The Wind Rises is a fictionalised biography of Jiro Horikoshi‘s life, an aeronautical engineer who designed two fighter jets used by the Empire of Japan in World War Two. His own dreams of being a pilot are thwarted by his poor eyesight. This left him with a deep desire to take to the sky in other ways, through the designing and engineering of aeroplane. This is eventually overcome by greed, capital and war. The movie was a difficult and ambitious topic to cover, and almost impossible to approach sensitively from every side of the war. Regardless of the controversy, The Wind Rises was the highest grossing Japanese film of 2013, with numerous nominations and wins.
Within the first few chords of the movie soundtrack, I was spellbound. The animation of the opening scene; the attention to detail in all the complex backdrops and the suns reflection in the river as our protagonist Jiro flies over his hometown in a dream, is truly breathtaking, an emotion any Ghibli film is sure to inspire. Throughout the movie, a great deal of attention is paid to the elements: from the sudden earthquake where Jiro and his future wife, Naoko, meet for the first time, to the raging fire that follows and consumes Tokyo, as well as the power of the wind, foiling Jiro’s every attempt to create the perfect plane as well as reuniting him with his lover on vacation. This attention to detail provides a layer of realism to the movie, so much so that I was secretly smiling at every aeronautical victory.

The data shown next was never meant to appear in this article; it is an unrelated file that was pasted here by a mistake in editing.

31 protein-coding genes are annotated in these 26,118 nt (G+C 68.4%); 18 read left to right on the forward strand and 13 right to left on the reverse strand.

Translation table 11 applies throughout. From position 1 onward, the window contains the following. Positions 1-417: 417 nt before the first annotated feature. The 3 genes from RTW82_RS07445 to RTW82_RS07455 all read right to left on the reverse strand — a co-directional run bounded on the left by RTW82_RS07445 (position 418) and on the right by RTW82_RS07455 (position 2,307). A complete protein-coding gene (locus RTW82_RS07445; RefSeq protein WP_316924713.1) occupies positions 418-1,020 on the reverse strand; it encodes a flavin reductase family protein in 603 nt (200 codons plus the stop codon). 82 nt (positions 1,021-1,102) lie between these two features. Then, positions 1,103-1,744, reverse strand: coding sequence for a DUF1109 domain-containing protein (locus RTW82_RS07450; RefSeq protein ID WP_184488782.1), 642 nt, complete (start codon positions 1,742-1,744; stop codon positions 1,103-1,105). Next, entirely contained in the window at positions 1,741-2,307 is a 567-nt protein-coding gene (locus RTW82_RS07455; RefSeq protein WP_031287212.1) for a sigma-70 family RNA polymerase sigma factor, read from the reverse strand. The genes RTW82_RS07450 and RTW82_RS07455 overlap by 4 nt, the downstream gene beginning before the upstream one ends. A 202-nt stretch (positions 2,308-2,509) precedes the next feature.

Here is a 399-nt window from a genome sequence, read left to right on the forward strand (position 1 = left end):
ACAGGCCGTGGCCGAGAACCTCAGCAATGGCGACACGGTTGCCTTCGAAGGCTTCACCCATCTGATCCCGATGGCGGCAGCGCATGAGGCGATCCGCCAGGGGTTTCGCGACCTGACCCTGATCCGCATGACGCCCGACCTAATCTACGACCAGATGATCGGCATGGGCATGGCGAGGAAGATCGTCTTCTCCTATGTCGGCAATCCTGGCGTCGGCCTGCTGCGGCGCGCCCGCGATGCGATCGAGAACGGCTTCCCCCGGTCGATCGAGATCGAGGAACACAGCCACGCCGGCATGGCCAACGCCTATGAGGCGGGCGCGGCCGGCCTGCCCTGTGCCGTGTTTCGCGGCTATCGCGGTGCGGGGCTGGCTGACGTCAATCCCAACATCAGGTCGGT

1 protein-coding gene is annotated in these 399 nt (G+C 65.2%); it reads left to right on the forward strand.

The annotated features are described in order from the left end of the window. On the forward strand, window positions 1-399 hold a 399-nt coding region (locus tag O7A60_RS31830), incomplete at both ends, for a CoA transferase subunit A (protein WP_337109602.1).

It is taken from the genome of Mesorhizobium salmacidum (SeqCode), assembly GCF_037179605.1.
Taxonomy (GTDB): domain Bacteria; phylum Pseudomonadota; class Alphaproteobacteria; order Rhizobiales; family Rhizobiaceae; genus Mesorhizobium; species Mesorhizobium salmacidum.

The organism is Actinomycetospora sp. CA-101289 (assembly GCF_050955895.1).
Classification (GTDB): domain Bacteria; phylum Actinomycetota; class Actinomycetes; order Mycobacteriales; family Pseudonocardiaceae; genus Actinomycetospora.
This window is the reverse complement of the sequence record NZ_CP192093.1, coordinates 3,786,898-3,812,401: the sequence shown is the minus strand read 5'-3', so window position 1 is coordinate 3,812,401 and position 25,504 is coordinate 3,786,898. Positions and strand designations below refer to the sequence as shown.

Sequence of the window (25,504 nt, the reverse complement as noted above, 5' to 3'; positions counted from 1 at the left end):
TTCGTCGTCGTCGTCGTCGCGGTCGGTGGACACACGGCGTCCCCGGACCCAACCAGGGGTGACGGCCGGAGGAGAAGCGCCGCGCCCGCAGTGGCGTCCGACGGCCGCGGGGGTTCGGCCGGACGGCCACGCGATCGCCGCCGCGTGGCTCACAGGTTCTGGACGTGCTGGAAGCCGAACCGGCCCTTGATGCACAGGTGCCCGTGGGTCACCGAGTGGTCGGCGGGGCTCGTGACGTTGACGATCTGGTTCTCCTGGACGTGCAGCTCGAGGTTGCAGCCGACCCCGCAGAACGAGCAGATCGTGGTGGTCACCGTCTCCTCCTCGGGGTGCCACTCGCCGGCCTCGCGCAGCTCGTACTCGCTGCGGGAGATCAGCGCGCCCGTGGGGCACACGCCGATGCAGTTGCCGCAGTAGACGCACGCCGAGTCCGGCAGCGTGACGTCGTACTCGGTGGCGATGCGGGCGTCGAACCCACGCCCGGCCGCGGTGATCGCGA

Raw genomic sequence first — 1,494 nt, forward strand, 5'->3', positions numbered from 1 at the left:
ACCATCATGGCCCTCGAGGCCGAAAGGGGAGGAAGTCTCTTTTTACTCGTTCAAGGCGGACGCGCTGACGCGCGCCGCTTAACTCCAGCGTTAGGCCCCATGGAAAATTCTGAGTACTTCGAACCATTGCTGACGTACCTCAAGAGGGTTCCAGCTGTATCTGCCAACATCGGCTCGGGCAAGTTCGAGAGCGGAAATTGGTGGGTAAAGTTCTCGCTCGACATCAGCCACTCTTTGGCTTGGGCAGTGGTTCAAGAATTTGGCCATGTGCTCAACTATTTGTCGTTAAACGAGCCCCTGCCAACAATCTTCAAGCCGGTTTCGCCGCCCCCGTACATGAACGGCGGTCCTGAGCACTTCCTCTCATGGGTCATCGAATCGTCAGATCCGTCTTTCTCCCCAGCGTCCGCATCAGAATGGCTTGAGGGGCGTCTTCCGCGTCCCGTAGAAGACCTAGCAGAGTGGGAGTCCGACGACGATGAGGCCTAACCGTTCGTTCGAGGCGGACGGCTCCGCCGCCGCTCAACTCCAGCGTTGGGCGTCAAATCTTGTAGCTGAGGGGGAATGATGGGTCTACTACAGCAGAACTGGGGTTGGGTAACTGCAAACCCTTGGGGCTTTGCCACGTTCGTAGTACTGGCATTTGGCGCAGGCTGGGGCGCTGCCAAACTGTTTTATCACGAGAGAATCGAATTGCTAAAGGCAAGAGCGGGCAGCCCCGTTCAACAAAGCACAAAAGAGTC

The figure of Mr Caproni, an Italian aeronautical engineer, is an interesting motif to the movie. As the motivator of Jiro’s own wishes to become a plane designer, Caproni creates an element of comic relief in the movie, allowing for Hayao Miyazaki to weave a little more of his magic. The Wind Rises does not contain the same magic as other Ghibli movies possess, steering clear of the spiritual and magical creatures that tend to arise in a large number of the studios features, such as Howl’s Moving Castle and Spirited Away.
Miyazaki said he was inspired to make The Wind Rises after reading a quote from Horikoshi; “All I wanted to do was to make something beautiful”. The film is both incredibly beautiful, and beautifully incredible, and I can promise you will leave the movie theatre with a sense of awe and wonder at the world we live in, as well as a desire, however fleeting, to go out and fulfill your hearts greatest desires. Named Miyazaki’s final masterpiece, it is truly unmissable.
The Wind Rises (2013), directed by Hayao Miyazaki, is released in cinemas in the UK by StudioCanal, Certificate PG.
The review was writted for The National Student in association with The Edge. www.thenationalstudent.com